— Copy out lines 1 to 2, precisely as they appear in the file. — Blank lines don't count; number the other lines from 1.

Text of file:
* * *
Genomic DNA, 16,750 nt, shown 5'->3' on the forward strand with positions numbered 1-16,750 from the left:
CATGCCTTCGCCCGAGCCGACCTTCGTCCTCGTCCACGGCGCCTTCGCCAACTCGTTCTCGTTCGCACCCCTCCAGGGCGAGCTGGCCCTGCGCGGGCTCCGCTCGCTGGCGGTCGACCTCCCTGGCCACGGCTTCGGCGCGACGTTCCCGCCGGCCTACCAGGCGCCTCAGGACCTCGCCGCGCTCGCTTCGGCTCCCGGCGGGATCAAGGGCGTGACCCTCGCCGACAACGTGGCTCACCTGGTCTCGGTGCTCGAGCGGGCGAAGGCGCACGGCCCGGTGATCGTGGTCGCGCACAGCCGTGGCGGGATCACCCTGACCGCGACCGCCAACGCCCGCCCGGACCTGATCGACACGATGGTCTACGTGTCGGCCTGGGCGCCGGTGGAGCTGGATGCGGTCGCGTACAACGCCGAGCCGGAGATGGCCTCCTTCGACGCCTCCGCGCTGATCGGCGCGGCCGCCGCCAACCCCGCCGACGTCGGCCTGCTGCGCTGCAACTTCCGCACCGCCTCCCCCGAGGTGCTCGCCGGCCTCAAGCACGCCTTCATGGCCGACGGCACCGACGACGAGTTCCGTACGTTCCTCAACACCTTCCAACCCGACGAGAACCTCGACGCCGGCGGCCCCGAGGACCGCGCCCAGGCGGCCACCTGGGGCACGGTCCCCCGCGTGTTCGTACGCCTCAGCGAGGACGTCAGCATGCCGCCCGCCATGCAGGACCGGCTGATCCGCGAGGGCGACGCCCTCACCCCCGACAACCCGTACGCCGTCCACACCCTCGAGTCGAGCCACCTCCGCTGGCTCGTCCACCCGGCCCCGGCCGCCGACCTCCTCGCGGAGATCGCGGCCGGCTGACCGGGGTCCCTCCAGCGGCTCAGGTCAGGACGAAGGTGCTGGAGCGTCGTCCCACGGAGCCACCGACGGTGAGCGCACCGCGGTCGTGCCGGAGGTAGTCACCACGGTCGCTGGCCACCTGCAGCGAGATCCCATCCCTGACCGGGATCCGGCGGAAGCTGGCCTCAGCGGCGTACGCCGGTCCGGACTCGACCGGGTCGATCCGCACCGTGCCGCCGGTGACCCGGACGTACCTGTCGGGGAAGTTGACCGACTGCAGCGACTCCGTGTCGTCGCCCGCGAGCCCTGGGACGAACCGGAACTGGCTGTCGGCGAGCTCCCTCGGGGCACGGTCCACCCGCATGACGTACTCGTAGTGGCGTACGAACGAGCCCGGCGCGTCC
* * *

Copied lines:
Genomic DNA, 16,750 nt, shown 5'->3' on the forward strand with positions numbered 1-16,750 from the left:
CATGCCTTCGCCCGAGCCGACCTTCGTCCTCGTCCACGGCGCCTTCGCCAACTCGTTCTCGTTCGCACCCCTCCAGGGCGAGCTGGCCCTGCGCGGGCTCCGCTCGCTGGCGGTCGACCTCCCTGGCCACGGCTTCGGCGCGACGTTCCCGCCGGCCTACCAGGCGCCTCAGGACCTCGCCGCGCTCGCTTCGGCTCCCGGCGGGATCAAGGGCGTGACCCTCGCCGACAACGTGGCTCACCTGGTCTCGGTGCTCGAGCGGGCGAAGGCGCACGGCCCGGTGATCGTGGTCGCGCACAGCCGTGGCGGGATCACCCTGACCGCGACCGCCAACGCCCGCCCGGACCTGATCGACACGATGGTCTACGTGTCGGCCTGGGCGCCGGTGGAGCTGGATGCGGTCGCGTACAACGCCGAGCCGGAGATGGCCTCCTTCGACGCCTCCGCGCTGATCGGCGCGGCCGCCGCCAACCCCGCCGACGTCGGCCTGCTGCGCTGCAACTTCCGCACCGCCTCCCCCGAGGTGCTCGCCGGCCTCAAGCACGCCTTCATGGCCGACGGCACCGACGACGAGTTCCGTACGTTCCTCAACACCTTCCAACCCGACGAGAACCTCGACGCCGGCGGCCCCGAGGACCGCGCCCAGGCGGCCACCTGGGGCACGGTCCCCCGCGTGTTCGTACGCCTCAGCGAGGACGTCAGCATGCCGCCCGCCATGCAGGACCGGCTGATCCGCGAGGGCGACGCCCTCACCCCCGACAACCCGTACGCCGTCCACACCCTCGAGTCGAGCCACCTCCGCTGGCTCGTCCACCCGGCCCCGGCCGCCGACCTCCTCGCGGAGATCGCGGCCGGCTGACCGGGGTCCCTCCAGCGGCTCAGGTCAGGACGAAGGTGCTGGAGCGTCGTCCCACGGAGCCACCGACGGTGAGCGCACCGCGGTCGTGCCGGAGGTAGTCACCACGGTCGCTGGCCACCTGCAGCGAGATCCCATCCCTGACCGGGATCCGGCGGAAGCTGGCCTCAGCGGCGTACGCCGGTCCGGACTCGACCGGGTCGATCCGCACCGTGCCGCCGGTGACCCGGACGTACCTGTCGGGGAAGTTGACCGACTGCAGCGACTCCGTGTCGTCGCCCGCGAGCCCTGGGACGAACCGGAACTGGCTGTCGGCGAGCTCCCTCGGGGCACGGTCCACCCGCATGACGTACTCGTAGTGGCGTACGAACGAGCCCGGCGCGTCC